This Broomell Receiver was my inspiration for learning as much as I could about steam heating. Someone early in my career dropped it off at the loading dock. I wish I could remember who, so I could give them credit, but you know by now that I don’t remember some things at all.
What I do remember is wondering what the heck this thing was, with a gauge glass that isn’t connected at the top and a chain dangling from the side. I had an idea that the chain would be connected to the draft doors of a coal fired boiler because I had seen that somewhere before.
What I had never seen before was a gauge glass on a steam system that didn’t have a valve on both the top and the bottom. You can clearly see in the photo that the gauge glass only has the wood wheel valve on the bottom. The broken wood wheel just happened after 30 plus years (adds character as they say).
Immediately after seeing this steam artifact for the first time, I went to a set of file cabinets in the first floor warehouse that we called the “Archives.” Inside those drawers is a collection of early literature from various boiler and radiator manufacturers, dating back to the very early 1900s. It’s one of my favorite places.
I spent a lot of time researching boiler sizes from cryptic boiler model numbers that were relayed to me from contractors in these files. Sometimes it helped them in the replacement boiler sizing process. But they also held literature from manufacturers that made steam specialties, like Broomell.
Sure enough, I found quite a few items, from a sales inspired comparison of Vapor Steam heating systems to Hot Water heating systems to a 40 page book of photos of successful installations across the United States, some of buildings in Cincinnati. I was amazed and inspired.
What you see in the photo controlled the steam pressure in the system. It was invented and patented by Albert P. Broomell, of York PA in 1902. This wasn’t his first patent and it wasn’t his last. His 24 patents ranged from improvements to globe valves to improvements to the spark plugs for automobile engines.
Besides designing and manufacturing the Vapor Heat system of steam heating, he designed and built an automobile, originally the six-wheel Pullman Motor Car. Eventually it became a more conventional four-wheel automobile. None of the information about him was in the archives. I found it on the internet for your interest and mine. Part of my job here is to keep you entertained.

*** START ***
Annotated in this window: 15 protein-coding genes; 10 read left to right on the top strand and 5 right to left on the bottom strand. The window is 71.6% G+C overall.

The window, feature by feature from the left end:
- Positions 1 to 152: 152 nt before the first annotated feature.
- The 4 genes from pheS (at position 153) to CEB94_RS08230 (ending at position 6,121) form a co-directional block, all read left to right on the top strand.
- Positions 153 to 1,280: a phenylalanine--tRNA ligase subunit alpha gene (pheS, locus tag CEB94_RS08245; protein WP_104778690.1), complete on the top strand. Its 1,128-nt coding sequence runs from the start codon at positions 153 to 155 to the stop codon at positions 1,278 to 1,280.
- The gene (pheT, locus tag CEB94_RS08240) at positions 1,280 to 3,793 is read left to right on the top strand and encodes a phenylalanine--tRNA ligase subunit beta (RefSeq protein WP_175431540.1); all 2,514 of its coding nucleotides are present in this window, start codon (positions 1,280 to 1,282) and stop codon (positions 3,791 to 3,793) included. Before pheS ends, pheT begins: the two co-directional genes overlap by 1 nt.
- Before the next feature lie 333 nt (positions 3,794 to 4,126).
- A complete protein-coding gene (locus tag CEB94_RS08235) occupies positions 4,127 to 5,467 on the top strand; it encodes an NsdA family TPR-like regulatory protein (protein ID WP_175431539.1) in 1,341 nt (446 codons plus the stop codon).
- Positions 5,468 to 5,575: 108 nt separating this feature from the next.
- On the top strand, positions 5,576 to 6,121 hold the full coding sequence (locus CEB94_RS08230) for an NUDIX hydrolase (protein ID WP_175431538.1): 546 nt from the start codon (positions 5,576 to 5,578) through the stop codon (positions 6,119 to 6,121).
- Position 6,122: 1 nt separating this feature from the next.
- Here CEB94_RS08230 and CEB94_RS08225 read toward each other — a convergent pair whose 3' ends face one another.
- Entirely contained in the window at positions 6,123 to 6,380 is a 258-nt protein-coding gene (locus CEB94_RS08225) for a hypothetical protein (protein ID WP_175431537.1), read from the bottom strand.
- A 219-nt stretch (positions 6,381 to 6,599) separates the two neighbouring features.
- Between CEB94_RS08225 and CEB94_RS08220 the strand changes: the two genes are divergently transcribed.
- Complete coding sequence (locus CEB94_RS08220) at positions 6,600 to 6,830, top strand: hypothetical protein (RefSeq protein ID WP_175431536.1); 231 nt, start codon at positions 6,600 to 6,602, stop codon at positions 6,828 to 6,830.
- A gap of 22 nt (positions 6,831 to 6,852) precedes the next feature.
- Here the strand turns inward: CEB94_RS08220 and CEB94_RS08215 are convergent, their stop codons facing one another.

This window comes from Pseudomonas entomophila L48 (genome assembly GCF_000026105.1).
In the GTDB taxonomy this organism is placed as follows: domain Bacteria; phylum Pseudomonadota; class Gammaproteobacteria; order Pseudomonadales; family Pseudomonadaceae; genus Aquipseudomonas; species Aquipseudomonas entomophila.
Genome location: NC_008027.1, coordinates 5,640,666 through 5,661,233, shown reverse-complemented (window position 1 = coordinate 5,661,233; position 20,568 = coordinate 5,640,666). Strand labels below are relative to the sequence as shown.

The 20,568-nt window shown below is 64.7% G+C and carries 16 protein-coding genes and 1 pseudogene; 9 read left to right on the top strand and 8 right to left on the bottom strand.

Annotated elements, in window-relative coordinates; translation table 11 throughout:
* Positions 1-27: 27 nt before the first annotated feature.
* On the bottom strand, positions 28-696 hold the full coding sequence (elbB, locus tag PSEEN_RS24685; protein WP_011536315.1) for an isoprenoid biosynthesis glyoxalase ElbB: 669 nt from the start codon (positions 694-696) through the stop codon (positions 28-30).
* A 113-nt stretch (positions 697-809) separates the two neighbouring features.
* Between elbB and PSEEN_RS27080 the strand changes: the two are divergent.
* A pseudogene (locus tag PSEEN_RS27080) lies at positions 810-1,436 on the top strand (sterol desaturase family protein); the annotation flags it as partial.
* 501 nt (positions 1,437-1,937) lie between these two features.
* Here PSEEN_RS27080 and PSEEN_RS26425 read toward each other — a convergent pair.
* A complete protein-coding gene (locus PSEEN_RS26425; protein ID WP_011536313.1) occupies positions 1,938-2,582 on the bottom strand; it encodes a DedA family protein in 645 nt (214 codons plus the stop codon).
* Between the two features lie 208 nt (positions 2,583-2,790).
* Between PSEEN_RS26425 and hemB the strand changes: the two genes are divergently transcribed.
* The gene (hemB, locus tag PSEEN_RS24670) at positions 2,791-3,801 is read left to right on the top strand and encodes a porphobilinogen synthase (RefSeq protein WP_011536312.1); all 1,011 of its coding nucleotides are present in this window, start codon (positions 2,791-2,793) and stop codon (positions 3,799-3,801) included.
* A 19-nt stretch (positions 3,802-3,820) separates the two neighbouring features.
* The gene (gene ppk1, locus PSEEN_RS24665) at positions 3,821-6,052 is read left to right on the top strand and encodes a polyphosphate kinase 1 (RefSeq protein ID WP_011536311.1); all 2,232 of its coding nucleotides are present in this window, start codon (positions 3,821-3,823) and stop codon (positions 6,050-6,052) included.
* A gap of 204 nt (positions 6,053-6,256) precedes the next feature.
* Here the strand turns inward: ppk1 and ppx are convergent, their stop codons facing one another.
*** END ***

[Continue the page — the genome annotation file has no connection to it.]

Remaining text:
Broomell didn’t make the boilers or the radiators, just the specialties that made them work as a Vapor Heat system. His systems were different because his operated at the very low pressure of 8 ounces. He called it Vapor Heat. This is at a time when most steam heating systems operated at much higher pressures. His sales literature showed vapor gently wafting out of a tea kettle.
While the receiver kept the pressure low, the Broomell radiator valves, piped to the top of the radiator, were adjustable to five different settings. He or his advertising department called them quintuple adjustable. The settings corresponded to the size of the radiator, effectively limiting the amount of steam able to enter the radiator to the size of the radiator. In theory, they only let in enough steam so that all the steam condenses before it leaves the radiator.
Since it was a two pipe system, the air and condensate pass from the radiator at the bottom. He made a device for that also. It has no moving parts and looks something like a typical union elbow used on hot water systems. But it had a little belly on the bottom to fill with condensate to trap any steam in the radiator and a little hole at the top to allow the air to pass to the dry return.
In his system, the dry return didn’t have an air vent. The condensate found its way downhill to the receiver while the air passed to a “condensing radiator” that was hung from the ceiling. The air would pass through it, to make completely sure there wasn’t any steam left, before it passed through a pipe that was terminated in the boiler’s chimney. I found this particularly interesting, since I hadn’t seen that before.
The draft in the chimney would pull a slight vacuum on the return side to help get the air out of the piping and radiators, allowing the steam to move evenly and quickly to the radiators. This was an innovation that wasn’t used by many manufacturers. Not all innovations stand the test of time or the rigors of actual use, but the concept seems very effective.
The cars Broomell built were marketed to the wealthy, rather than to the masses like a Ford. In today’s numbers, the list price would be $82,000. Maybe he priced his Vapor Heat system out of the heating business.
The valves and return elbows are compatible with automatic fired boilers, but the receiver cannot be integrated into a modern system. The receiver controlled the pressure by opening and closing the draft doors on a coal fired boiler connected by the chain. As the pressure rose up to 8 ounces, the draft doors would close to decrease the firing rate. It was truly a modulating steam boiler, without the inducer fan assembly in today’s mod-con boilers.
It also has a built-in relief valve that dangerously discharges steam straight into the atmosphere, not into a pipe that safely directs it to the floor. If you look closely at the photo, the component that replaced it in an automatic fired system is sitting on the bottom shelf of the display case to the left. A company still in the business, but now with a different name, made the pressure control called the Vaporstat, which operates in ounces of pressure like the Broomell receiver.
Patrick Linhardt is a forty-year veteran of the wholesale side of the hydronic industry who has been designing and troubleshooting steam and hot water heating systems, pumps and controls on an almost daily basis. An educator and author, he is currently Hydronic Manager at the Corken Steel Products Co.